Dangers of mould and how to deal with it

Identifying mould in your house, workplace or construction project is always a concern. Not only does its rough, discoloured appearance look unpleasant, but it can be hazardous to health and should be dealt with immediately.

Unfortunately, mould is a common problem in properties across Australia – both old and new. It’s often caused by water leaks, rising damp, or rain seeping through gaps in the roof, windows or general structure of the property.

But what exactly is mould, what are the dangers of mould to our health, and how should you deal with it when you see it?


What is mould and how does it spread?

Mould is a type of fungus that grows on almost any surface, including timber, plasterboard, concrete and carpet. There are thousands of different species of mould, with many more yet to be identified.

Mould grows most rapidly in environments with high moisture content (humidity) and high temperatures, casting branching threads outwards from the mould spore.

These threads usually resemble dense cobwebs with spores that often stand up from the surface into the air. The mould grows in this way to release more spores that spread.

When left alone, with no attempt to control or remediate the mould, reproduction is predominantly is in the form of spores which spread via airborne dispersal or, in some cases, via insects.

Sadly, mould generally doesn’t die off in lower temperature environments. Instead, it transitions to a dormant state from which it can regenerate under the correct conditions.

If not removed properly, mould spores can dislodge and travel to other parts of the property.

What are the dangers of mould to health?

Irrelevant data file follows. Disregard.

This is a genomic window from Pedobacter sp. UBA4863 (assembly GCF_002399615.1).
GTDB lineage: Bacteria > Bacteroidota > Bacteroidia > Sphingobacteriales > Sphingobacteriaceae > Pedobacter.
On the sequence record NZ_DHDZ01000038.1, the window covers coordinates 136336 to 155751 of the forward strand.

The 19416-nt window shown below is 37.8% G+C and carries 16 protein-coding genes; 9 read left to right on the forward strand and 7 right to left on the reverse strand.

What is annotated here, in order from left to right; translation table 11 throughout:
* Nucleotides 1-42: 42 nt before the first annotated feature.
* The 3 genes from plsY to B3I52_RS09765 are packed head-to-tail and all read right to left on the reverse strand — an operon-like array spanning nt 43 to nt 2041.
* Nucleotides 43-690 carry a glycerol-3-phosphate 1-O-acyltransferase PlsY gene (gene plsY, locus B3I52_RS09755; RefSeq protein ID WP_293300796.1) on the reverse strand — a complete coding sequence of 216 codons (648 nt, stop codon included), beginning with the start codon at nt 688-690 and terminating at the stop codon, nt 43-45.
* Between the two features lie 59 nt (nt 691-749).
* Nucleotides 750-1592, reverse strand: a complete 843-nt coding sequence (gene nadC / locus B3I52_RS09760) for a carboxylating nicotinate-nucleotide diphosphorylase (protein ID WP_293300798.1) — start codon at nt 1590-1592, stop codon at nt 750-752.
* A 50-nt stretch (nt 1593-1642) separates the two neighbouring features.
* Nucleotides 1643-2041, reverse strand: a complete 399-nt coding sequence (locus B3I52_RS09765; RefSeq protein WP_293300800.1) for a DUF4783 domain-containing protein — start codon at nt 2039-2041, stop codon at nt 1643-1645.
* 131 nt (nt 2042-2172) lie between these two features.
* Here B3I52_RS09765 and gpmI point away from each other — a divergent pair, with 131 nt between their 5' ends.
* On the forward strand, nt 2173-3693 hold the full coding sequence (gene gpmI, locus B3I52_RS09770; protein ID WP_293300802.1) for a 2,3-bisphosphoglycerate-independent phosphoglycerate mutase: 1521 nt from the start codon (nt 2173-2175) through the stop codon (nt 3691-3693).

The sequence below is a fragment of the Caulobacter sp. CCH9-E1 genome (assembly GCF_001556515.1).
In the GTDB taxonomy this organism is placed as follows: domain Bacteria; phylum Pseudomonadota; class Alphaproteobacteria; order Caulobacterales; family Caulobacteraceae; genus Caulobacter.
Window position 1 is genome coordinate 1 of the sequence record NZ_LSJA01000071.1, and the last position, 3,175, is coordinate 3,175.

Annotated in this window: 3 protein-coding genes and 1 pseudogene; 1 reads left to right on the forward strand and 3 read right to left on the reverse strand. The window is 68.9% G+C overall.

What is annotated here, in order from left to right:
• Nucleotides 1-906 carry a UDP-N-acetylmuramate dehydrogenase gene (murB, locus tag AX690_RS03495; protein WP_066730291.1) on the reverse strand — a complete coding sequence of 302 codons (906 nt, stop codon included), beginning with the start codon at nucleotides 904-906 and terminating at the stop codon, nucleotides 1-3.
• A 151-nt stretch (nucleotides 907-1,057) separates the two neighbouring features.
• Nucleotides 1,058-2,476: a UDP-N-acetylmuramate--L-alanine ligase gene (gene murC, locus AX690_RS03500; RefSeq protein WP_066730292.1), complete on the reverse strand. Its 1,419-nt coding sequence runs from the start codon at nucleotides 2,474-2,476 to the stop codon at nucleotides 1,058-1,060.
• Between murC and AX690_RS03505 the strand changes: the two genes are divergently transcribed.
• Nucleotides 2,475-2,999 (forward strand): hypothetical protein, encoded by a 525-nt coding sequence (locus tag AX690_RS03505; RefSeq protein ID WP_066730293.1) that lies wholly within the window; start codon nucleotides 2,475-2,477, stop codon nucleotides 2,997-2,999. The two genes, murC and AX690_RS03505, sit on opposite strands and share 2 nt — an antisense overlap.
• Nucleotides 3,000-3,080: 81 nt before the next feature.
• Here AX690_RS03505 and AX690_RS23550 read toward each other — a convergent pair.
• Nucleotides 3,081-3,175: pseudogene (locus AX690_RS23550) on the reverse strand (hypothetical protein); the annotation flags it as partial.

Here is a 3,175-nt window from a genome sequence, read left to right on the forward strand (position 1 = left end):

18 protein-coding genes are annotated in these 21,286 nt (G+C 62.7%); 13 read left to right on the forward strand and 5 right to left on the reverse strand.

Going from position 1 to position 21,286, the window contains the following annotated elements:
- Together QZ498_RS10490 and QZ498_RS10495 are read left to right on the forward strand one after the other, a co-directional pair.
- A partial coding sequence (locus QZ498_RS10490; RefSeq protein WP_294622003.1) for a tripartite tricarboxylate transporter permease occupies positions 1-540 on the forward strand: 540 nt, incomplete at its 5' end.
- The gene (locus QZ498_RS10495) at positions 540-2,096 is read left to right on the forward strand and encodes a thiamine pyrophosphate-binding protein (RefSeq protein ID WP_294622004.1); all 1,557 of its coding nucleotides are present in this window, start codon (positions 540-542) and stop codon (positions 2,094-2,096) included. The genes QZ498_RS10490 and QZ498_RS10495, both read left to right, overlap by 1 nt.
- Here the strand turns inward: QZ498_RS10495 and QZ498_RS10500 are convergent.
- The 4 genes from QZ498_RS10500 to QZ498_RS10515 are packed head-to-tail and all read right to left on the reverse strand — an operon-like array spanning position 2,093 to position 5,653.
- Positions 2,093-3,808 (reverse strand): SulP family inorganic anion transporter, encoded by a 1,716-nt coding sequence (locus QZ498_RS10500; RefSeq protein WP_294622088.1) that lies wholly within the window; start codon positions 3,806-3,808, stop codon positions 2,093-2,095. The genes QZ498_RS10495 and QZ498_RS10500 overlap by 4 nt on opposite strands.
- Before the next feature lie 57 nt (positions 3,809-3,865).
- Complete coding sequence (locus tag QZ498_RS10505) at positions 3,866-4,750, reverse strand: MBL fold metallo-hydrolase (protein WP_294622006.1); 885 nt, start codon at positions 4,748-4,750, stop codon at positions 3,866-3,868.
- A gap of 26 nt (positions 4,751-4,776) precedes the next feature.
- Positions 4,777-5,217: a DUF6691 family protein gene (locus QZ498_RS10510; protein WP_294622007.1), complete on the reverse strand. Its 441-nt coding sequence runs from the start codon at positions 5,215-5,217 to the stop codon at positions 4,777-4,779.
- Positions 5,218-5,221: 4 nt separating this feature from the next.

There are multiple dangers of mould to health. Because it’s airborne, exposure can be through your skin, eyes, ingestion and inhalation.

High levels of exposure can result in adverse health effects, including:

• Eye irritation
• Fatigue
• Nausea
• Nasal congestion
• Sneezing
• Coughing
• Shortness of breath
• Headaches

Moulds also produce allergens that can lead to allergic reactions. Plus, it can sometimes release toxic substances and lead to heighten sensitivity. However, each individual will respond differently.

What’s the best way to deal with mould?

As soon as you identify mould in your property, you need to deal with it swiftly. Rather than tackle it yourself, it’s best to call in a mould remediation specialist to ensure you don’t release more spores into the air.

Before remediation begins, the source of the moisture must be identified and permanently rectified otherwise the mould will most likely return.

Depending on the mould spore type identified, mould remediation typically requires encapsulations to be built and used alongside air scrubbers and/or negative air pressure unit equipment.

Decontamination showers out units are also used to make sure contaminants aren’t spread to other areas.

All works undertaken should be completed to achieve hygiene clearances per residential and Workplace Health and Safety guidelines. This is to ensure the affected area is safe to re-occupy.

If you’ve identified mould in your property, call our team of mould remediation specialists today. We ensure all works are done safely, compliantly, and to budget – plus, we always put your needs first.
Call us today on 1300 722 511


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